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But as we were allowed of God to be put in truft with the gospel, even fo we speak, not as pleafing men, but God, which trieth our hearts.

HEN we compare ourselves with

WH the primitive Chriftians, we are

obliged to confefs, that, in every

refpect, we fall greatly fhort of their attainments. We feem to be creatures of a lower rank, incapable of reaching the same degree of perfection with them: And indeed it is to be fufpected, that through a falfe and vicious modefty, we look upon these ancient worthies as examples which, though we ought to imitate, we can never hope to equal. Hence we reft satisfied with


distant resemblance we can attain, thinking that if we are not altogether unlike


to them, it is all that a modern Chriftian can expect.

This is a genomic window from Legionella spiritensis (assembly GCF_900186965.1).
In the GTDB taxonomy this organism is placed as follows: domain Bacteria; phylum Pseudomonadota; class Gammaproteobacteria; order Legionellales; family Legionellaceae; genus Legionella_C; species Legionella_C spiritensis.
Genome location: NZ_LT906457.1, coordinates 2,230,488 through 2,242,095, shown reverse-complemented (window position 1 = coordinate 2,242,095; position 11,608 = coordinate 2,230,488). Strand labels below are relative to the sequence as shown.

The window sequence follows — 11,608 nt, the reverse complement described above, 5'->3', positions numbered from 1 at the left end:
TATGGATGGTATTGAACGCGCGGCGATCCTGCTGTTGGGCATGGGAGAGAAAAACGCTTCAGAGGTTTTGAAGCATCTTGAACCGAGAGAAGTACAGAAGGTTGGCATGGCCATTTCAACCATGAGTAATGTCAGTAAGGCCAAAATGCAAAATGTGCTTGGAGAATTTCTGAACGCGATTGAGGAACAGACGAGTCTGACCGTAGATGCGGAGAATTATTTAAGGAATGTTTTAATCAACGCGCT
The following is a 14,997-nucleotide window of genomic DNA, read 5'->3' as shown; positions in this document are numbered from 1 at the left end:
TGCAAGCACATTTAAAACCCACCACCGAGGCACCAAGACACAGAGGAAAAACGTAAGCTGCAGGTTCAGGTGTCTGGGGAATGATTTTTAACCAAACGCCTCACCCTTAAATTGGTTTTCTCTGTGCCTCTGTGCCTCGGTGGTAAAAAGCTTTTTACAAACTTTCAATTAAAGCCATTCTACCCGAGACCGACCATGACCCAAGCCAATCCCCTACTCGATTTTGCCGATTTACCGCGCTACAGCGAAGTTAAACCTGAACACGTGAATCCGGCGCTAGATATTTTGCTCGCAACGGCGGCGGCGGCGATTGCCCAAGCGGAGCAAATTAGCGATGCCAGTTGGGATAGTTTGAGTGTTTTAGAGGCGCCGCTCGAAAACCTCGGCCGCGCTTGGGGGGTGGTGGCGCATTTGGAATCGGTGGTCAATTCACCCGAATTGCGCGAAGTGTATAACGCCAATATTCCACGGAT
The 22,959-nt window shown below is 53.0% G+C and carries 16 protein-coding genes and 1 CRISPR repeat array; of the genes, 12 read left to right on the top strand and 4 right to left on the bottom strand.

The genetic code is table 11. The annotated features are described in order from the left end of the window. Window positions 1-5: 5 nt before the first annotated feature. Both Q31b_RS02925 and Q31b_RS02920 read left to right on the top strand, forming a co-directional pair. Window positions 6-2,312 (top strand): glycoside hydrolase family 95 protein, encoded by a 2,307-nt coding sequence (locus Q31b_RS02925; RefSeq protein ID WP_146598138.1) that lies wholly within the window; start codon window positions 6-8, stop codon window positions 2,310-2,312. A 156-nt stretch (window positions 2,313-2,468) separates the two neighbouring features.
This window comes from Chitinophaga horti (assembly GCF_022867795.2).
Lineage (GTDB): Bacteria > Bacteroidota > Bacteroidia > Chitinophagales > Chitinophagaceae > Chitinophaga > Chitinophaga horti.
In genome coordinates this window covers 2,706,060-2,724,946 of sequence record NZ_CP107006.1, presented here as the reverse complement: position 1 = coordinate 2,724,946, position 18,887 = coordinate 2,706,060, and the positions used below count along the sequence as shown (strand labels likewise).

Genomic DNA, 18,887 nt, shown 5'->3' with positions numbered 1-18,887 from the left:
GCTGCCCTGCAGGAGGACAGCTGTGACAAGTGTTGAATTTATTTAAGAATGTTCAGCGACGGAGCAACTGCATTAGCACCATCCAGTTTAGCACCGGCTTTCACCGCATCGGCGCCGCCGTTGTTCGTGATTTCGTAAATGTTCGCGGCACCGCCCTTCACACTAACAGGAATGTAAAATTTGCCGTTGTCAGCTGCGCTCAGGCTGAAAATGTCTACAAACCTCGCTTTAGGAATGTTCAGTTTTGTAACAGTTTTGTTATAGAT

This is a grofs and most pernicious miftake. The gate of heaven is no wider now than it was feventeen hundred years ago. The law of God extends as far as it did when the Apostles lived; and I know of no indulgence granted to us which did not exift in the earliest times of Christianity. The church of Rome indeed hath taught, that fome eminent Chriftians have done more than was ftrictly neceffary for their own falvation. But no fuch doctrine is to be found in Scripture: Nay, on the contrary, we are told, that when we have done all, we are still unprofitable fervants, and have done no more than what was our duty to do. To this day, therefore, we are bound to the fame ftrictnefs and purity, to the fame mortification and felf-denial, to the fame zeal and stedfastness, which distinguished the primitive Christians; and it is impoffible to devise any excufe for our degeneracy from their bright example. example. They were all men of like paffions with ourselves; they had the fame corrupt nature to strive


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